A shrug. "Academic curiosity." He makes it sound like there's a joke there, a clever one, and Timothy should know enough to find it amusing. He tugs one corner of Timothy's notes towards him and begins to read them, upside-down.
Timothy, accustomed to charming people without undue effort and also to being sublimely educated in anything he may be called upon to talk about, has no idea how to act in this situation. He suspects he should be presenting his best qualities, but is hindered by his momentary confusion as to what they actually are, and his lingering annoyance that such a person could have such an effect on him.
"Who's your supervisor?" he asks.
"Hollings. Dreadful bore, but knows his stuff. You might want to check your translation of this part," Rowan adds, pointing to one of Timothy's scribbled sentences -- authoritative, offhand, his voice sharp and lazy like a blade that he can't be bothered to sheath.
Timothy feels the sudden pink that sweeps over his cheeks. "I'm not done with the book yet," he says rudely. "Excuse me."
And he gathers his papers, which takes longer than it should because he knows how to make an entrance but is terrible at departures, and shouts irate names at himself inside his own head as he leaves the library. He clutches his notes too tightly and leaves deep crease marks in the paper, and his face continues to burn hotly against the chill air.
As ever, Timothy's embarrassment partially resolves itself into anger by the time he reaches his room. He kicks irritably at his door and goes to pull out out Nan's latest letter, which he has been saving to have with his tea as though it were a particularly delectable biscuit. Nan writes on smooth blue paper and the familiar loops of her hand are almost as soothing as if she were there in the room with him, stroking his hair and telling him not to be a goose.
My dearest Timothy,
I must admit, I've been counting down the days until you're back here again. We all miss you dreadfully, though one would think we'd be accustomed to doing without you by now. The house has been noisy: Francis has been in London for the past week and almost every person I know, anxious lest I should become lonely, decided to descend upon me at once. Betsy spent much of her time declaring that she has improved upon Ezra's lemon pudding recipe and pressing dishes of it upon my delighted son --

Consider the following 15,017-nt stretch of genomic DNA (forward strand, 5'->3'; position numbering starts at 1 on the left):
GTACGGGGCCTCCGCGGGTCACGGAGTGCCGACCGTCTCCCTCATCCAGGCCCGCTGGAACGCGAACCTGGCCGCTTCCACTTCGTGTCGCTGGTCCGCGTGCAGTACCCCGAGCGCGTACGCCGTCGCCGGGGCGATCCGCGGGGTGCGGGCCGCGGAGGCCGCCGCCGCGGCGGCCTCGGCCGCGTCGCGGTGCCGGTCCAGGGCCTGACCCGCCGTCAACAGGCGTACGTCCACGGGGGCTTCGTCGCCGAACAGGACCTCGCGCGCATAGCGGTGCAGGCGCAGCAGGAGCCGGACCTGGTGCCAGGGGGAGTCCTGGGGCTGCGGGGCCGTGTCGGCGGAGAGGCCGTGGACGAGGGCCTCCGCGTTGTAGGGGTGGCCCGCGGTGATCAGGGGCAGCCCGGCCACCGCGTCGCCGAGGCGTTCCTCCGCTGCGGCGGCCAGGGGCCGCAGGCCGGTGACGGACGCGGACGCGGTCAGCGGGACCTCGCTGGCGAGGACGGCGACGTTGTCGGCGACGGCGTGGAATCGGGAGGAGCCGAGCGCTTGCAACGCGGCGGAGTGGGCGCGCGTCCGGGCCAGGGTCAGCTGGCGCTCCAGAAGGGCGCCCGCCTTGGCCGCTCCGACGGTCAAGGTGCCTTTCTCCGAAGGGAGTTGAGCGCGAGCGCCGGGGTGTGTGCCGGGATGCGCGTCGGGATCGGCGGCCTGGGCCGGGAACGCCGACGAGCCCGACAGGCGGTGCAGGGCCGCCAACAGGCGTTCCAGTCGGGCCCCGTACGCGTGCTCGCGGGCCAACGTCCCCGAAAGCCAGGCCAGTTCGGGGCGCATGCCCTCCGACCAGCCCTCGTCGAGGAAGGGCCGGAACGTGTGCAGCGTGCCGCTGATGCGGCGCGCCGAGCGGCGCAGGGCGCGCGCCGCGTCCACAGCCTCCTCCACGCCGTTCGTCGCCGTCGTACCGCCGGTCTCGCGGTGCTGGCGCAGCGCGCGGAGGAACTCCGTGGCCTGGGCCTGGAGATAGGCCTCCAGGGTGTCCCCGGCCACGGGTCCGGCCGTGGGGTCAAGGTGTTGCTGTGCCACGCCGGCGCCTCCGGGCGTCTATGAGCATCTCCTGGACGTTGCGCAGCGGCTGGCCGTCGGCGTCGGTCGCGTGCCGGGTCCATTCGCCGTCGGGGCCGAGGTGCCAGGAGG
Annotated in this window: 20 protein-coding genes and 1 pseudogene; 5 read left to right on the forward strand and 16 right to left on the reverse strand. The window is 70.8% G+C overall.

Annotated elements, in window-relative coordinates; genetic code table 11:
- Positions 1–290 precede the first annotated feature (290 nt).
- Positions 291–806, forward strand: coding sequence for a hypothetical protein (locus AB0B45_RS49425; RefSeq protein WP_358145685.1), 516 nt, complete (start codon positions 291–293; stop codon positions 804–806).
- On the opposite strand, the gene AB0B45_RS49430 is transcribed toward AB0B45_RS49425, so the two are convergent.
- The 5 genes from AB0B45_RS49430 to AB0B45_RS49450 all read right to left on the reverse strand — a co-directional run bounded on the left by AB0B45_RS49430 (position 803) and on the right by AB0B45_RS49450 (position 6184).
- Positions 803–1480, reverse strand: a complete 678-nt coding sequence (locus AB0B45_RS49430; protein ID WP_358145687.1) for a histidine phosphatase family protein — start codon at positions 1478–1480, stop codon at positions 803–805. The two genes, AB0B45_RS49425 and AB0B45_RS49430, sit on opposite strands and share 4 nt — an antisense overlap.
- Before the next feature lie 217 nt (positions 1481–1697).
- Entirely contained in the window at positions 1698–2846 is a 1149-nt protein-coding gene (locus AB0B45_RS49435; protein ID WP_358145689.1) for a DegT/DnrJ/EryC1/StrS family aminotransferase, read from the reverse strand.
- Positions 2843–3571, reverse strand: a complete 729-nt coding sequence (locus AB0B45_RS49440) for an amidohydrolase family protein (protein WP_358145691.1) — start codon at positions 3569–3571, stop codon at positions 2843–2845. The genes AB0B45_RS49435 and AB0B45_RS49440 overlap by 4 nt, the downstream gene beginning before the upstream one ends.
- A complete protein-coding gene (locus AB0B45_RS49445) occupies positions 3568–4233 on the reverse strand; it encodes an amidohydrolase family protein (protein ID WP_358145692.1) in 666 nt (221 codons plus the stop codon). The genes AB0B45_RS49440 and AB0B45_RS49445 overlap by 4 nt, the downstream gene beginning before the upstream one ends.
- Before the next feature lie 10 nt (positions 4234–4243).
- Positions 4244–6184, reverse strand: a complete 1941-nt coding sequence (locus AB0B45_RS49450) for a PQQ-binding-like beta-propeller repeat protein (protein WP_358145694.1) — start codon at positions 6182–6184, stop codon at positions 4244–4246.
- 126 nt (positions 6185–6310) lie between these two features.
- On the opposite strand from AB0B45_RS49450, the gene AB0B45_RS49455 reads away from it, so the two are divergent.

-- and so on for five more pages that are delightful in their domesticity. Nan has been essentially the same person since she was ten years old, in direct contrast to Robert, who has never been a single person for more than a month at a time, and Betsy, who at eighteen is only just beginning to cohere. Timothy takes it for granted that one day he too will fall into the niche of his true self, but he is in no particular hurry.
By the time he reads the last few lines his anger and shame have simmered down into a bare smudge of emotion, and he even starts humming to himself as he searches his desk and eventually discovers his blotter tucked under the third draft of a Latin assignment. When his writing things are in place he aligns his hand on the paper and begins to write almost immediately, without pause for thought, as is his wont.
My dear sister,
Glad all's well. Found myself missing Lion Tor this morning -- gazing out of my window onto the lawns and hoping that mist would roll around the edge of the College, perhaps spill from the windows. The stones here are old, could well be as old as the Tor, and I think they'd probably find the precipitation comforting.
He hesitates and then is ashamed of himself for hesitating. This is Nan, his own gold-hearted Nan; if she of all people cannot continue to accept him and all his failings, all his facets, whole and entire, then there is no good left in the world.
So he writes:
Everyone has a first love and the luckiest of us have a forever-love, and I have never quite forgiven you for finding them both wrapped up in the same person. I will not claim to have found the latter, but you might be surprised to learn that I may have stumbled across the former.